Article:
Rice-powered stove ignites new hope for poor farmers
Once thought to be waste, rice husks now can be used as clean, cheap fuel for developing countries.
Courtesy of Kirsten Holst/Rolex Awards
“I saw rice mills throw husks into the rivers,” says the agricultural engineer. “I started thinking about using them as fuel.”
Mr. Belonio was already an accomplished inventor, having designed over 30 devices ranging from paddy dryers to water pumps for poor Filipino farmers. So his thinking led him to the cooking stove, an item fraught with expense and danger in the developing world.
More than a third of the world’s population can’t afford propane or other petroleum-based cooking fuels, relying instead on biomass such as wood or charcoal. Most biomass is burned in inefficient stoves that emit soot, smoke, and toxic fumes.
Belonio envisioned a safer, cleaner, and less-expensive way to cook. Working largely in isolation and with little funding, he turned rice husks – an inedible byproduct of milling rice for food – into a bright blue flame.
Inventing the impossible
Turning rice husks into fuel isn’t a new idea: Several cooking stoves invented for the developing world, such as the Lo Trau (Vietnamese for “rice husk stove”), can use the agricultural waste. But husks are messy. They tend to make a smoky, unstable fire and leave a tar-like residue, says Kirk R. Smith, an environmental health scientist at the University of California, Berkeley, who specializes in indoor air quality and frequently tests cooking stoves.
Burning husks cleanly enough to rival a propane or butane stove at low cost was deemed impossible by many stove developers.
Mr. Anderson worked on his designs with Tom Reed, a former Massachusetts Institute of Technology chemist. Mr. Reed invented the top-lit updraft (T-LUD) biomass stove, one of a class of stoves that can “gasify” its fuel. In gasifier stoves, biomass burns until only charcoal and burnable gases remain; the gases are separated and ignited, producing a smokeless blue flame like that of a natural gas stove, leaving only charcoal behind.
In traditional wood fires, these two processes happen together, creating the familiar yellow, smoky flames. Separating the stages makes for a cleaner, more controlled burn that has made the technology popular worldwide.
Reed and Anderson burned wood in their T-LUD stoves, but neither succeeded in gasifying finer agricultural waste. Then, after seeing a Reed T-LUD stove demonstration at a conference in Thailand, Belonio started imagining a husk gasifier.
“Nobody told Alexis Belonio you weren’t supposed to do this with rice husks,” says Anderson. “So he just went off and did it.”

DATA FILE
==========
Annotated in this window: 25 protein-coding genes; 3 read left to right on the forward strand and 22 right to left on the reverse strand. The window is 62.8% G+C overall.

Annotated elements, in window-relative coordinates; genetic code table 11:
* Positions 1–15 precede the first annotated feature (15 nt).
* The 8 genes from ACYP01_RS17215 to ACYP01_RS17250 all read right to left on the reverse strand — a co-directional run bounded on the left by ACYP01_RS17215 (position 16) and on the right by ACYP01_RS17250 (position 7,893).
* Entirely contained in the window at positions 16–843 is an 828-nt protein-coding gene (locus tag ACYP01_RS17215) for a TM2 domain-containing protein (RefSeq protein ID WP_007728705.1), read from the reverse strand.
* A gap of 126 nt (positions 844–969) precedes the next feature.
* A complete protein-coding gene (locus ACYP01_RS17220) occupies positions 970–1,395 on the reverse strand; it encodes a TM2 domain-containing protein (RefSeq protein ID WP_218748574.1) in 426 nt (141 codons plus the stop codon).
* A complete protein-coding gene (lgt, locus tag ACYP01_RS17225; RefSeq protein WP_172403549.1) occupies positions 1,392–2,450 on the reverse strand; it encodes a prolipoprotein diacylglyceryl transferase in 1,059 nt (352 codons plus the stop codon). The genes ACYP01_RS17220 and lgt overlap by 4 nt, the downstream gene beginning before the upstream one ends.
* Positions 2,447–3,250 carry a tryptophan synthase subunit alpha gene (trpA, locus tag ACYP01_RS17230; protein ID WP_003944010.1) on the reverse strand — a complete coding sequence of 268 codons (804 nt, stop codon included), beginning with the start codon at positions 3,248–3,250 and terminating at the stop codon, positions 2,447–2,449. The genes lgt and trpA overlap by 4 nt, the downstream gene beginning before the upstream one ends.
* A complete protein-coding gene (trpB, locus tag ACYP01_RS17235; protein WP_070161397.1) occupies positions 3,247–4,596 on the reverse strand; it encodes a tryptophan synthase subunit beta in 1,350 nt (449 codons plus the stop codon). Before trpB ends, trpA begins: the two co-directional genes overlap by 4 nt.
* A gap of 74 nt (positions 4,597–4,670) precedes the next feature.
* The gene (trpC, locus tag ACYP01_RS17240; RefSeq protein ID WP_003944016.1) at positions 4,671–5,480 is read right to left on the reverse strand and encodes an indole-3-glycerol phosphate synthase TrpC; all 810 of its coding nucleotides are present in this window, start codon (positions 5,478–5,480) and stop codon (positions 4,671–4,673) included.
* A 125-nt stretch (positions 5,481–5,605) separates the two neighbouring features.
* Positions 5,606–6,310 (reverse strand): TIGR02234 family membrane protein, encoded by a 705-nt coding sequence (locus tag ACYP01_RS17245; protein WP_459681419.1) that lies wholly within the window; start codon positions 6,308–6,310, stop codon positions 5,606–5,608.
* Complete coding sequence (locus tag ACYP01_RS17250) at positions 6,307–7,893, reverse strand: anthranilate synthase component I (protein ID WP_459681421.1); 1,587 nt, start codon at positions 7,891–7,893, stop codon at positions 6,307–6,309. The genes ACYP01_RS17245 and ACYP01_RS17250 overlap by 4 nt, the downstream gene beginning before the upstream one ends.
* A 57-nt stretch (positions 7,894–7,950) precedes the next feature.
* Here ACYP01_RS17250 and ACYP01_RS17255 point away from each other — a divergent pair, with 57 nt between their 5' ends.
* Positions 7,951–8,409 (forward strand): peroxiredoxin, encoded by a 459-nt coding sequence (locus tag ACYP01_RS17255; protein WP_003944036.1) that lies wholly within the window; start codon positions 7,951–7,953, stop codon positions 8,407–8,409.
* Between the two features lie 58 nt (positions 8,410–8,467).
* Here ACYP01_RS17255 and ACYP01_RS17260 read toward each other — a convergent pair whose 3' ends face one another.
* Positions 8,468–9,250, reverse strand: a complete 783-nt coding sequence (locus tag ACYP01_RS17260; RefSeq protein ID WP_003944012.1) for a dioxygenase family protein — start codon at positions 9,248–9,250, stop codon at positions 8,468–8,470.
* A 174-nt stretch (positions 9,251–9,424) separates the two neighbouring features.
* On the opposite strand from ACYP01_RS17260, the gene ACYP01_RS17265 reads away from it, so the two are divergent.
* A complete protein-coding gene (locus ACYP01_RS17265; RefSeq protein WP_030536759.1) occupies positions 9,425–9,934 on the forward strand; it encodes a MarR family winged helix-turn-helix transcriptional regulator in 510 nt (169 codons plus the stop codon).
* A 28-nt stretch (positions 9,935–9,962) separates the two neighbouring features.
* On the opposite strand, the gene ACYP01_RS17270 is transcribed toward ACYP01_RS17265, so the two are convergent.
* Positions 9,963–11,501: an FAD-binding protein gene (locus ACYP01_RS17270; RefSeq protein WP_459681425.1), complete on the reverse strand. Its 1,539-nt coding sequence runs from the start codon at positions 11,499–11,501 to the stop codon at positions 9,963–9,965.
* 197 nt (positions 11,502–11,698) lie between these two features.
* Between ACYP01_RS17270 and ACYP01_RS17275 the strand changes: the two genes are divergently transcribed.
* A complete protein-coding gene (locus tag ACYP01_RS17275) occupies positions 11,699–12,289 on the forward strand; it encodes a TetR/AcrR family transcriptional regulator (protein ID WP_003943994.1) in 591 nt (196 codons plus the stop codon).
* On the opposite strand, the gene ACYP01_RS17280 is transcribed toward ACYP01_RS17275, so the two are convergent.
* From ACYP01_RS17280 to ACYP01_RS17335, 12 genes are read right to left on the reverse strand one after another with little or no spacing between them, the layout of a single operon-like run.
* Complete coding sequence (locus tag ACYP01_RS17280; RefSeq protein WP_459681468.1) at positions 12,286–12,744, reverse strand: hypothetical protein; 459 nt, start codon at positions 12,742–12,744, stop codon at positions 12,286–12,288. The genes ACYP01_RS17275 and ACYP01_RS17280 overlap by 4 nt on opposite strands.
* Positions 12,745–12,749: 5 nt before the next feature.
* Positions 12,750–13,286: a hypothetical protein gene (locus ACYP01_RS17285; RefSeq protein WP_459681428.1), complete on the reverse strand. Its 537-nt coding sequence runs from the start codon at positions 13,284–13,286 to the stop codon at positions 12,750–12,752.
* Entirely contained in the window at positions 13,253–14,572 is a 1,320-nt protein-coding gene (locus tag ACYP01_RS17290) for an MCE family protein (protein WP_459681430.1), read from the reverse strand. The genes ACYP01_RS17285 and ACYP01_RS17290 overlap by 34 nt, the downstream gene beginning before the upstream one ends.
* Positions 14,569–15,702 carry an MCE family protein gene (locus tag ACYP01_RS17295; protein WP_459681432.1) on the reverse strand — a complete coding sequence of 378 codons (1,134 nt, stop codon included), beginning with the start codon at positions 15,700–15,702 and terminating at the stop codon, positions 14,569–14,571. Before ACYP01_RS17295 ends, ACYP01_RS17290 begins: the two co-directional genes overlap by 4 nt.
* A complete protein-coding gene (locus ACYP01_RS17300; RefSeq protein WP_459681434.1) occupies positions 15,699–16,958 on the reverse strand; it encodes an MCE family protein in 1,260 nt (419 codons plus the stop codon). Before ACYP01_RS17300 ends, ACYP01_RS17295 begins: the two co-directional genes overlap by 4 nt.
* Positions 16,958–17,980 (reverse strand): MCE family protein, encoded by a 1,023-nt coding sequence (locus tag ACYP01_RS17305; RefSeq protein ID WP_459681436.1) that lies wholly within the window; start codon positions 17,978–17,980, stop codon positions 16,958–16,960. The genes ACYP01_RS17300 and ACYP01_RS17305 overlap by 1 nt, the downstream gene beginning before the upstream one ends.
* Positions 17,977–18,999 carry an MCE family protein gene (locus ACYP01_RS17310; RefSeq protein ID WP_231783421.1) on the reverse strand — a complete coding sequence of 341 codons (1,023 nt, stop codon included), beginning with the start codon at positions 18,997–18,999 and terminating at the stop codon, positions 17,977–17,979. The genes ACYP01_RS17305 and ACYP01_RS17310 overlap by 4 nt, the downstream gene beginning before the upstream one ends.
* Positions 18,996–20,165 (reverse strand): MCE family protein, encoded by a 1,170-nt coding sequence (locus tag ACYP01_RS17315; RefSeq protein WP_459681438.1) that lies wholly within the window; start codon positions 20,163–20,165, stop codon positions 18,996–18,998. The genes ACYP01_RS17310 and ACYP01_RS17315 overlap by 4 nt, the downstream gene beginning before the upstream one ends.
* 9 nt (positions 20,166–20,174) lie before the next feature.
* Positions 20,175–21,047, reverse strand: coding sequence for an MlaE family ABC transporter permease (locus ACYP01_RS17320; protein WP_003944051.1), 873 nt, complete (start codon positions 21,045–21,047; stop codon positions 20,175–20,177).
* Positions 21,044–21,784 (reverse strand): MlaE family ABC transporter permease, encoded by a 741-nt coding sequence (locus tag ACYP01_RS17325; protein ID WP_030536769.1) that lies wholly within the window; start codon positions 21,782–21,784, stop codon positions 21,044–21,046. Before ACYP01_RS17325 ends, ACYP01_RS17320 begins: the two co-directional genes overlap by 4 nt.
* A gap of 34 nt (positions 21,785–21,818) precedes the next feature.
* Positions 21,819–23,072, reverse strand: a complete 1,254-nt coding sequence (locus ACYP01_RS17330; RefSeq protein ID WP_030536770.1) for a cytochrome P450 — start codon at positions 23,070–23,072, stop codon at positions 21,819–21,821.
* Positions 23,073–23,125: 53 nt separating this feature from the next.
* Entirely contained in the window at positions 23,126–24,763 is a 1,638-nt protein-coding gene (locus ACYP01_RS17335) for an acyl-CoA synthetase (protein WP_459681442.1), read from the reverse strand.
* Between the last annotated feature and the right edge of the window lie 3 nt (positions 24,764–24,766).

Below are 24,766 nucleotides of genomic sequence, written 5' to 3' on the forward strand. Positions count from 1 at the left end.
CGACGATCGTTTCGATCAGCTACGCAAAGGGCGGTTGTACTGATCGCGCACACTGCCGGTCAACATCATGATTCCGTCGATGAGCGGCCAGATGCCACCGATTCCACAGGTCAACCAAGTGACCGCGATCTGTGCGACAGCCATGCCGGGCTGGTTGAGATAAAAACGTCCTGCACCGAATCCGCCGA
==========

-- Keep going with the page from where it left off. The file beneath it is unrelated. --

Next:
The secret to Belonio’s success is good engineering and adequate air, Anderson explains. His design includes a small electric or battery-powered fan that circulates air through the husks, enabling them to burn more efficiently.
The fan and fuel sit in the bottom of an iron and steel tube more than a yard long. The tube traps the gases the husks release when they’re lit – mostly hydrogen, methane, and carbon monoxide – and combusts them at the burner on top of the tube. Users can raise or lower the flame by changing the fan speed. When the husks have burned, the remaining charcoal can serve as a fertilizer for crops.
“This technology is superior to virtually everything else out there,” says Anderson. “Belonio stimulated me and others to go back and look again at rice husks and other fine materials.”
Belonio’s stove does have its drawbacks: It requires access to batteries or the electrical grid, and its $20 price tag is too steep for the poorest potential users.
“[The cooker] isn’t exciting until it’s affecting the lives of many people and you can prove that,” says Mr. Smith, noting that Belonio’s stove has not yet seen widespread testing in the field.
To millions of people in the world’s rice-rich regions, the stove could offer a cleaner, cheaper cooking option that recycles an existing waste with little impact on the environment.
“In Myanmar, I recently visited a mid-size rice mill that was using rice husks to power the mill, produce electricity for the house, and do the cooking on four larger stoves,” says Martin Gummert, a specialist for the International Rice Research Institute. “There were still husks left.”
Mr. Gummert estimates that the world’s 645 million-ton rice harvest in 2007 generated 129 million tons of rice husks. This leaves an abundance of fuel for Belonio’s stoves, which can wring about 20 minutes of cooking time from one pound of husks.
Because rice husks are cheap and widely available, running the Belonio stove costs only 20 cents a day in the Philippines – most of which is the cost of running the fan. That can save farmers more than $150 a year on fuel compared with regular stoves.
The stove’s promise hasn’t gone unnoticed. Last month, watchmaker Rolex named Belonio as one of its 10 exemplary innovators. Belonio says he plans to use the $50,000 prize to build a stove demonstration and research center in Iloilo, Philippines. He’s also working with an Indonesian company to manufacture 30,000 units for distribution – and that, adds Smith, will be the technology’s ultimate test.
“If people end up using it day in and day out,” he says, “then Belonio’s got it.”